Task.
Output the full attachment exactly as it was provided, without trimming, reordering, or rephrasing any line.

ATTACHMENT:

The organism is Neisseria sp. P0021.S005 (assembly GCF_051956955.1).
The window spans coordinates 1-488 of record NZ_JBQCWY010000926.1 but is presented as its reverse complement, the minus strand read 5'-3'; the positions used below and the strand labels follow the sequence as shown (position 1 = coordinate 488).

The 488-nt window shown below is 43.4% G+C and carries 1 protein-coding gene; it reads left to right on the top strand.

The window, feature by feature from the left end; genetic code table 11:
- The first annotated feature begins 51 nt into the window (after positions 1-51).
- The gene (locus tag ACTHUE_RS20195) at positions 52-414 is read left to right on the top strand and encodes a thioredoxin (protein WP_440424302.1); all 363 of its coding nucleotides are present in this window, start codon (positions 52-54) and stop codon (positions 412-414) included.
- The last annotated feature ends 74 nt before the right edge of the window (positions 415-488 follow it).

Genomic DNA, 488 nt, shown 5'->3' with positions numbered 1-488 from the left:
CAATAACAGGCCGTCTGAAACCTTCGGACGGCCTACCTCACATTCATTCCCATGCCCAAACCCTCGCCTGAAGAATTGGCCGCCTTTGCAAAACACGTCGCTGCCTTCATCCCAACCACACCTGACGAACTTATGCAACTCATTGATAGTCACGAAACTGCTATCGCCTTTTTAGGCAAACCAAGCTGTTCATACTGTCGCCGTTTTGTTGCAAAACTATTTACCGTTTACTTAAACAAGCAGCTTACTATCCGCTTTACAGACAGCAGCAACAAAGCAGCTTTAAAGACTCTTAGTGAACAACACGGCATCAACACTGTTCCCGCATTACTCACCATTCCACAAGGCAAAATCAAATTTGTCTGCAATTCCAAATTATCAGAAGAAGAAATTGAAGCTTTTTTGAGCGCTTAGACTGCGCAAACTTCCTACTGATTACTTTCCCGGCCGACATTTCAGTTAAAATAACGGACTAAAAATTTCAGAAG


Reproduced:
The organism is Neisseria sp. P0021.S005 (assembly GCF_051956955.1).
The window spans coordinates 1-488 of record NZ_JBQCWY010000926.1 but is presented as its reverse complement, the minus strand read 5'-3'; the positions used below and the strand labels follow the sequence as shown (position 1 = coordinate 488).

The 488-nt window shown below is 43.4% G+C and carries 1 protein-coding gene; it reads left to right on the top strand.

The window, feature by feature from the left end; genetic code table 11:
- The first annotated feature begins 51 nt into the window (after positions 1-51).
- The gene (locus tag ACTHUE_RS20195) at positions 52-414 is read left to right on the top strand and encodes a thioredoxin (protein WP_440424302.1); all 363 of its coding nucleotides are present in this window, start codon (positions 52-54) and stop codon (positions 412-414) included.
- The last annotated feature ends 74 nt before the right edge of the window (positions 415-488 follow it).

Genomic DNA, 488 nt, shown 5'->3' with positions numbered 1-488 from the left:
CAATAACAGGCCGTCTGAAACCTTCGGACGGCCTACCTCACATTCATTCCCATGCCCAAACCCTCGCCTGAAGAATTGGCCGCCTTTGCAAAACACGTCGCTGCCTTCATCCCAACCACACCTGACGAACTTATGCAACTCATTGATAGTCACGAAACTGCTATCGCCTTTTTAGGCAAACCAAGCTGTTCATACTGTCGCCGTTTTGTTGCAAAACTATTTACCGTTTACTTAAACAAGCAGCTTACTATCCGCTTTACAGACAGCAGCAACAAAGCAGCTTTAAAGACTCTTAGTGAACAACACGGCATCAACACTGTTCCCGCATTACTCACCATTCCACAAGGCAAAATCAAATTTGTCTGCAATTCCAAATTATCAGAAGAAGAAATTGAAGCTTTTTTGAGCGCTTAGACTGCGCAAACTTCCTACTGATTACTTTCCCGGCCGACATTTCAGTTAAAATAACGGACTAAAAATTTCAGAAG